Things are not ok in the world of gender. In this US society, they never really have been.
Thankfully things are not stagnant, changes have been made over the decades. Looking at the world of 2021 compared to the 1950s so many things are different! From trans visibility and rights, to empowered women in positions of leadership, to current fights around parental leave and childcare being core to the infrastructure in this country. Yes, there is still so far to go. Let’s still get excited about what’s happened while we keep fighting for more and more.
One thing that has not changed very much at all in the past 70+ years is what it means to be a man. Telling a young boy today to “act like a man” means much the same thing as it did when we were growing up in the ’80s and ’90s, and for when our dads were young. Be stoic, strong and tough, independent, heterosexual, into sports, and ready to fight if someone questions your masculinity.
We’re told to put that mask on and to not let it slip, or else. For so many men and masc folks this means that we don’t have a lot of places and people to go to about the struggle to live a more fully human life, and to unlearn the ways that we have been taught to use anger and violence.
We have far too many examples of the damage that anger and violence causes and will continue to cause if we don’t unlearn those behaviors and replace them with healthier ones. An epidemic of gun violence continues to ravage our city, which certainly cannot be explained by just one factor but it’s hard to ignore that both the perpetrators and the victims of this violence are usually young men.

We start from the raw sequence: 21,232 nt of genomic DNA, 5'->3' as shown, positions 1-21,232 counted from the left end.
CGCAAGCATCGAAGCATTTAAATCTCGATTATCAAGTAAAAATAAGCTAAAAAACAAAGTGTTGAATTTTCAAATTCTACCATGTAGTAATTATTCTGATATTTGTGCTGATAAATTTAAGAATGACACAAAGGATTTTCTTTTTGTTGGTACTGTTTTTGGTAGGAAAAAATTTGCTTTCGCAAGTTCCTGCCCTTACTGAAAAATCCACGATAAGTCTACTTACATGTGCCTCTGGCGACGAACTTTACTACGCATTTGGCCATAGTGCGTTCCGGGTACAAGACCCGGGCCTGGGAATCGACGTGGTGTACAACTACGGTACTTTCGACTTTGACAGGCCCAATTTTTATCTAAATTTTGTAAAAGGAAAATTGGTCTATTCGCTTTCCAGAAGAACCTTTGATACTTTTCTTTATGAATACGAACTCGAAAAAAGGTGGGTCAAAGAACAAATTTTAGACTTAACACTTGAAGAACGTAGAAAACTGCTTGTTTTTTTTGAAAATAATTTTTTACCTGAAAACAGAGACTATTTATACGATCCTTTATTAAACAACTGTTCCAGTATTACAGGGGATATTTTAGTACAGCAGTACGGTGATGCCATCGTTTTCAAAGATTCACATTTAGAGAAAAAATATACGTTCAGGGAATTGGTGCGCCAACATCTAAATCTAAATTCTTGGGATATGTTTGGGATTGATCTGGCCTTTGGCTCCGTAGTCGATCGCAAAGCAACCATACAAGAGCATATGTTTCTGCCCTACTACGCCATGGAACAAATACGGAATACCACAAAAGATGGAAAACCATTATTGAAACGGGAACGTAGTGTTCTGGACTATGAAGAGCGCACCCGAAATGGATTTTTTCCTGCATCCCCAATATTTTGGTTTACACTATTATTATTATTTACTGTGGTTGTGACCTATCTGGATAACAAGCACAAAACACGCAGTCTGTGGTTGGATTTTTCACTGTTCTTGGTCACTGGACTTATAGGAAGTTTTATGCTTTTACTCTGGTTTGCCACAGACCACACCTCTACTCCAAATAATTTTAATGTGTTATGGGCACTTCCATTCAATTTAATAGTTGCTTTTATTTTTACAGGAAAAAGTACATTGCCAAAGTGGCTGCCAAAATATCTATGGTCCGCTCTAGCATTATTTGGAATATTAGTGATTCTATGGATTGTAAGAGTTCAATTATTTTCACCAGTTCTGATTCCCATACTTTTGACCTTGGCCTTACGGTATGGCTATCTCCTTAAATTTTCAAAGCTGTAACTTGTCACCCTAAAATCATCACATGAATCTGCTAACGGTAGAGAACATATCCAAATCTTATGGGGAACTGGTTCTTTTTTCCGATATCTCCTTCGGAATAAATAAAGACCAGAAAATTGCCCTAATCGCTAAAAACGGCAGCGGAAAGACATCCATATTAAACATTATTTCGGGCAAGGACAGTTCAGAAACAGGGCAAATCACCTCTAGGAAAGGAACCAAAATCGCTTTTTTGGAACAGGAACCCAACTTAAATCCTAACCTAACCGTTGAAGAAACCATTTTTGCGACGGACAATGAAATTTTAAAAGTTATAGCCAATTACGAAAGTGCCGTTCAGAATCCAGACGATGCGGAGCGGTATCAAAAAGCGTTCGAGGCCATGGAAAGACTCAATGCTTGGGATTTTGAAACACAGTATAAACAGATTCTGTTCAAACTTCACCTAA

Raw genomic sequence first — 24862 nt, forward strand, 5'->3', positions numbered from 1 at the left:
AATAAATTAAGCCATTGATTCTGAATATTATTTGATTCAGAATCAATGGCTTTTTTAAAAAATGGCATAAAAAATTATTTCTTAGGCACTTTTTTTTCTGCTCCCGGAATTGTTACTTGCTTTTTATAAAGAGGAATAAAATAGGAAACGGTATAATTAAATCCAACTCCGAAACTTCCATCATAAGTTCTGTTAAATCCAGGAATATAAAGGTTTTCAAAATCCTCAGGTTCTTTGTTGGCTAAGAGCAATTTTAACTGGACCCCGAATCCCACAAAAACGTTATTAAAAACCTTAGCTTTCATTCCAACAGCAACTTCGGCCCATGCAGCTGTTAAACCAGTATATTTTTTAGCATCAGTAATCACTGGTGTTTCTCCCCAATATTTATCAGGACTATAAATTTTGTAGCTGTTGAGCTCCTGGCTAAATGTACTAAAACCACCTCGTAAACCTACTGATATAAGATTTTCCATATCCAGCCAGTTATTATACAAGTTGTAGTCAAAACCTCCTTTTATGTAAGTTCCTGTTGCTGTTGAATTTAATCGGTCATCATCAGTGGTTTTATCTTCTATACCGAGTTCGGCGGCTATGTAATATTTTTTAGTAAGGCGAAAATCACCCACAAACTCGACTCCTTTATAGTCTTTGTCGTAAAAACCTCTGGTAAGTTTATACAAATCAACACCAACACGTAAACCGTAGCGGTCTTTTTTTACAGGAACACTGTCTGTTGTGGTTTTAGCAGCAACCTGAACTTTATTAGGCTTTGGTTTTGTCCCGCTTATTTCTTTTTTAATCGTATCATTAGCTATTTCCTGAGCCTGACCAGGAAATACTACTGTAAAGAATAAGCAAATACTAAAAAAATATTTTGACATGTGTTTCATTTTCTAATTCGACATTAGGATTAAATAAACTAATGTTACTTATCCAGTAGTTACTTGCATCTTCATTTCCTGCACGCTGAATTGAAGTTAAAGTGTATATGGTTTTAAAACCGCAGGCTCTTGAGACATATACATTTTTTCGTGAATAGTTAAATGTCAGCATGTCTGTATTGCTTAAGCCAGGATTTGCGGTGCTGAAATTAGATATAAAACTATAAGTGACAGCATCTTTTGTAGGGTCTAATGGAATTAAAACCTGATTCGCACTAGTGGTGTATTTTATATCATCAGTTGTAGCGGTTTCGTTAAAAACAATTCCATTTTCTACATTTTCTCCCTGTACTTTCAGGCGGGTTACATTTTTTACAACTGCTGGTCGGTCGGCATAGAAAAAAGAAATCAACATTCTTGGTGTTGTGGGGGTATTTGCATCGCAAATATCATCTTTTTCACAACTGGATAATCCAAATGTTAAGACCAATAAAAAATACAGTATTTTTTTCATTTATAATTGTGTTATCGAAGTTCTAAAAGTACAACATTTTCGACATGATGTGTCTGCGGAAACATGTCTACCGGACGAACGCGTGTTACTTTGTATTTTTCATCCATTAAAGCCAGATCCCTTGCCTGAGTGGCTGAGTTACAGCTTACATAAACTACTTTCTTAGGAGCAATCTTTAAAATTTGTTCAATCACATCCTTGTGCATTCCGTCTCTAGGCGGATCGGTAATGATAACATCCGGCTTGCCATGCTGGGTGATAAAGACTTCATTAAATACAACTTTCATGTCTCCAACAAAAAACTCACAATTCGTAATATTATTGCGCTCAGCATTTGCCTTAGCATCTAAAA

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Women also know the violence of men all too well — one quarter of women have experienced severe intimate partner violence, and one out of every five women has been raped in their lifetime. In March, we saw a particularly toxic mix of masculinity, misogyny and racism when a white man targeted and murdered six women of Asian descent and two others around Atlanta.
In his statement in support of Masc Ally Month, Reggie Shuford of the ACLU of Pennsylvania said, “In this moment of racial reckoning, there have been many conversations about ‘allies’ and co-conspirators’ in the fight for Black liberation. Those same concepts apply to the fight against gender-based oppression and rape culture. Men have a vital role to play in this fight.”
It is on all of us to do the internal work to address the harmful lessons we have been raised with. We do this work to end violence, to support survivors, and because these ways of being do not truly work for us either.
Now is the time to get involved in this work.
Working in partnership, the Gender Justice Fund and the Masculinity Action Project at Lutheran Settlement House have dubbed May “Masc Ally Month.” There are 10 events designed to engage and equip men and masculine-identified individuals to become allies for gender justice. The events are designed to reduce harm and build community, and they are open to everyone.
We started the month with conversations about gender and toxic masculinity, a training on bystander intervention to interrupt harm and harassment, and an apology lab to build the skills and strategies to take responsibility for mistakes, make amends for them, and change behaviors. Later in the month we’ll be cooking, hiking, and reading together. All of the event details can be found here.
Whether or not you are able to join us for any of the events, we invite everyone to Pledge to Act for Gender Justice by committing to take at least three specific actions to fight for gender justice.
And at the end of the month, after our closing event on May 31, the Masculinity Action Project and the Gender Justice Fund will both continue the fight for gender justice. Sign up here to stay connected, informed, and involved.-30-
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